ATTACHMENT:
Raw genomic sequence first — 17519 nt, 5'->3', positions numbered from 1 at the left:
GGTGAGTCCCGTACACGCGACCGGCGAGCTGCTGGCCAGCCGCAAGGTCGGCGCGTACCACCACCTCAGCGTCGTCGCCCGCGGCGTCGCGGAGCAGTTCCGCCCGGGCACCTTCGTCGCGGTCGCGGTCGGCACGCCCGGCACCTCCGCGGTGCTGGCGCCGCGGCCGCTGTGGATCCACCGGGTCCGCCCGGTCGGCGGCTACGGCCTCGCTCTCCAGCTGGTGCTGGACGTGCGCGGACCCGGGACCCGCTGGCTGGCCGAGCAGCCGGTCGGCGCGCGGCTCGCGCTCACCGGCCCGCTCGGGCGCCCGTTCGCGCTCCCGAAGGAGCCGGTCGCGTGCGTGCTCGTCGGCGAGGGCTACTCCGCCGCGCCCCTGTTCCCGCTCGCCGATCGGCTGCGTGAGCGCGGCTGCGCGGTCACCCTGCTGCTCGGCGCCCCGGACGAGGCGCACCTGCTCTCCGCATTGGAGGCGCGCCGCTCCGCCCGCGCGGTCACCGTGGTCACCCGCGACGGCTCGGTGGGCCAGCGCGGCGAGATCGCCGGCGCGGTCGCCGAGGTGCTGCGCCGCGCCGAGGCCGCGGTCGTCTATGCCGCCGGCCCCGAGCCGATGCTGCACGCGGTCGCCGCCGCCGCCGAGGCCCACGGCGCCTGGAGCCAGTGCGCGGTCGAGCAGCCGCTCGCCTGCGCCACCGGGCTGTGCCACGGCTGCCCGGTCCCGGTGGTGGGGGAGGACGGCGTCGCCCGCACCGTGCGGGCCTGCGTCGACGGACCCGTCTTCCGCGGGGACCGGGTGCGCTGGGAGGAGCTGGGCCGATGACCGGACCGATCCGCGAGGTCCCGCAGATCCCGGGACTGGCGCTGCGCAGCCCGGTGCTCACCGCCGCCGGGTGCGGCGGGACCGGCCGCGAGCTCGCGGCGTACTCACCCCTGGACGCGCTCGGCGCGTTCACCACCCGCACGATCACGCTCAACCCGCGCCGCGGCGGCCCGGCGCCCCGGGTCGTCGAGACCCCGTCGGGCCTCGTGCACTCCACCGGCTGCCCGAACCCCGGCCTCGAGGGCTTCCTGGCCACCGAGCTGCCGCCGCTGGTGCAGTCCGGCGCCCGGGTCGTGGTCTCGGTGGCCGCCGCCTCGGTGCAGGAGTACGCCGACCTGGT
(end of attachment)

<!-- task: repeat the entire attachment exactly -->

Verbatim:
Raw genomic sequence first — 17519 nt, 5'->3', positions numbered from 1 at the left:
GGTGAGTCCCGTACACGCGACCGGCGAGCTGCTGGCCAGCCGCAAGGTCGGCGCGTACCACCACCTCAGCGTCGTCGCCCGCGGCGTCGCGGAGCAGTTCCGCCCGGGCACCTTCGTCGCGGTCGCGGTCGGCACGCCCGGCACCTCCGCGGTGCTGGCGCCGCGGCCGCTGTGGATCCACCGGGTCCGCCCGGTCGGCGGCTACGGCCTCGCTCTCCAGCTGGTGCTGGACGTGCGCGGACCCGGGACCCGCTGGCTGGCCGAGCAGCCGGTCGGCGCGCGGCTCGCGCTCACCGGCCCGCTCGGGCGCCCGTTCGCGCTCCCGAAGGAGCCGGTCGCGTGCGTGCTCGTCGGCGAGGGCTACTCCGCCGCGCCCCTGTTCCCGCTCGCCGATCGGCTGCGTGAGCGCGGCTGCGCGGTCACCCTGCTGCTCGGCGCCCCGGACGAGGCGCACCTGCTCTCCGCATTGGAGGCGCGCCGCTCCGCCCGCGCGGTCACCGTGGTCACCCGCGACGGCTCGGTGGGCCAGCGCGGCGAGATCGCCGGCGCGGTCGCCGAGGTGCTGCGCCGCGCCGAGGCCGCGGTCGTCTATGCCGCCGGCCCCGAGCCGATGCTGCACGCGGTCGCCGCCGCCGCCGAGGCCCACGGCGCCTGGAGCCAGTGCGCGGTCGAGCAGCCGCTCGCCTGCGCCACCGGGCTGTGCCACGGCTGCCCGGTCCCGGTGGTGGGGGAGGACGGCGTCGCCCGCACCGTGCGGGCCTGCGTCGACGGACCCGTCTTCCGCGGGGACCGGGTGCGCTGGGAGGAGCTGGGCCGATGACCGGACCGATCCGCGAGGTCCCGCAGATCCCGGGACTGGCGCTGCGCAGCCCGGTGCTCACCGCCGCCGGGTGCGGCGGGACCGGCCGCGAGCTCGCGGCGTACTCACCCCTGGACGCGCTCGGCGCGTTCACCACCCGCACGATCACGCTCAACCCGCGCCGCGGCGGCCCGGCGCCCCGGGTCGTCGAGACCCCGTCGGGCCTCGTGCACTCCACCGGCTGCCCGAACCCCGGCCTCGAGGGCTTCCTGGCCACCGAGCTGCCGCCGCTGGTGCAGTCCGGCGCCCGGGTCGTGGTCTCGGTGGCCGCCGCCTCGGTGCAGGAGTACGCCGACCTGGT